Mission: Impossible – Fallout Review

I must admit that I’m a new passenger on the Mission: Impossible party bus. You see, I’ve never had a great love of Tom Cruise and I’m very rarely in the mood for an action film, and I’d somewhat naively categorised them as simple, brainless action films, by the time I’d watched Ghost Protocol, I was quite happy to admit that I was very, very wrong about the series.

Now, the media profile for this film was huge, and my review comes three weeks after everybody showered it with praise, with some even calling it one of the best action films of all time, and after the high benchmark left by the previous two films, this is high praise indeed.


After the events of Rogue Nation, members of the Syndicate hatch a plot to steal plutonium from the Russians to cause untold destruction and Ethan Hunt is sent to stop them, however, him and his team are hamstrung by a CIA operative, sent to oversee the mission. leading to intrigue, twists and turns.


Sometimes, writing story synopsis without spoiling big plot points is very difficult, and a film series like Mission: Impossible, with its many twists and turns, pose one hell of a challenge and the above is the best I can try and explain Fallout without giving away its many treasures.

After seeing Ghost Protocol and Rogue Nation in quick succession like I did, I found it difficult to believe that a franchise that’s six films in could possibly improve, but alas, it did, somehow raising the stakes from last time out and increasing the epic, yet coherent, set pieces.

One treat of the M:I series is the recurring element of Tom Cruise performing unbelievable stunts, the peak of which for me is the moment in Ghost Protocol where he climbs the outside of a skyscraper in Dubai, and that trend continues here with an incredibly tense high-altitude skydive set piece which is perfectly performed and shot, so bravo there.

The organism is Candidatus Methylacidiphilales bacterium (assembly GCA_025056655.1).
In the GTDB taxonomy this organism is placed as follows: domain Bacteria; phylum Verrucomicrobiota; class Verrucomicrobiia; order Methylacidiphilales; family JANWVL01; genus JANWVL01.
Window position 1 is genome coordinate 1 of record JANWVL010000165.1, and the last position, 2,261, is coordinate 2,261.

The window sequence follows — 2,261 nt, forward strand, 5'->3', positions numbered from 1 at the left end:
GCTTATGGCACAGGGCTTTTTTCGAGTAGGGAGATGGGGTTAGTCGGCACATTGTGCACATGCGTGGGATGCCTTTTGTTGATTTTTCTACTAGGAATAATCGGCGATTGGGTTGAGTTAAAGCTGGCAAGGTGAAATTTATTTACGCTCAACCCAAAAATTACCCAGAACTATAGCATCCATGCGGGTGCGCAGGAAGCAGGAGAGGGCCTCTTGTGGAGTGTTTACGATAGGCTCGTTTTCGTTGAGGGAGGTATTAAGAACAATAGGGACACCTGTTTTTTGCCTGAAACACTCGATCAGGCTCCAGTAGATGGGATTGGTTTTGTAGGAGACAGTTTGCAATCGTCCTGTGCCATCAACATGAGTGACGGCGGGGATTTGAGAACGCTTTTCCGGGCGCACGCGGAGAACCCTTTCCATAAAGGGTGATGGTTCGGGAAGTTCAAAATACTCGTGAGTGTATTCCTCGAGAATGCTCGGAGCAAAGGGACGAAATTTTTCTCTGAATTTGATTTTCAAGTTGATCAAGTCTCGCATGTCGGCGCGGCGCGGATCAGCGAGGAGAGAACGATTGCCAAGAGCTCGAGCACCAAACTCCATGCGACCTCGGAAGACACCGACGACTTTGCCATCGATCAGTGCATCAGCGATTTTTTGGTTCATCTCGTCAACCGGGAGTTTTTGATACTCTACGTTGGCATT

Usually, action films are thin-on-the-ground plot-wise and are merely an excuse for the hero to look good and kill a lot of baddies, but this is an area in which Mission: Impossible frequently excels, and I’m also a fan of how each instalment flows into the next, as it feels like this film and Rogue Nation in particular are two parts of one, epic story and the recurring characters all have something to add.

Tom Cruise is really at his best in these films, you really get the impression that he’s truly passionate about the series and the characters to continually put his body on the line at the age of 56. A lot of the talk around his stunts are that he’s known to perform them himself, and we’re told this so often that I think we may have stopped appreciating it. I know his age doesn’t really factor into it too much as he’s in better shape than me and I’m more than half his age, but it truly is amazing the extents he’ll go to to make an entertaining movie.

Cast-wise the main gang are back, sans Jeremy Renner, whose commitments to Marvel made being in this impossible (pun not intended) and all are at their best. The addition of Henry Cavill is a welcome one indeed, with the opportunity to show he’s more than just Superman, he grasped it with both hands, showing his capability in the brutal practical action scenes, and holding his end of the stunts too, his character development is stellar too, if a little bit telegraphed towards the third act, but all in all few complaints can be aimed at the cast. Ving Rhames is perfect as always for Luther, Simon Pegg gives the film some much needed levity and Rebecca Ferguson is mysterious and deadly, just like last time.

Christopher McQuarrie once again talks the directors chair for this instalment, being the first director to return to the franchise after showing some of his potential in Rogue Nation, and I’d call this a triumphant return, everything he got right last time he expands upon, the action is tight and intense, the plot keeps a nice pace, while containing enough twists and turns to keep you guessing, and some of the landscapes are beautifully captured, I’d call this a directorial triumph for Mr McQuarrie as well as praising his efforts on the script.

There are very few negatives I can levy at this film as a whole, given how tight its structure and pacing is, there are a few nitpicks however, the head of the CIA is a bit inconsistent, derailing the team one minute and helping them out the next, with her justifications changing on a whim, but that’s really the worst I can say about it as everything else is polished to a mirror-shine, its action set-pieces in particular feel earned and a coherent part of the plot, which is normally where most action films fall down, this film simultaneously never takes it’s foot of the pedal, yet is spaced out enough to tell an engaging and thoughtful story. This is the pinnacle of action film-making, it doesn’t get much better.

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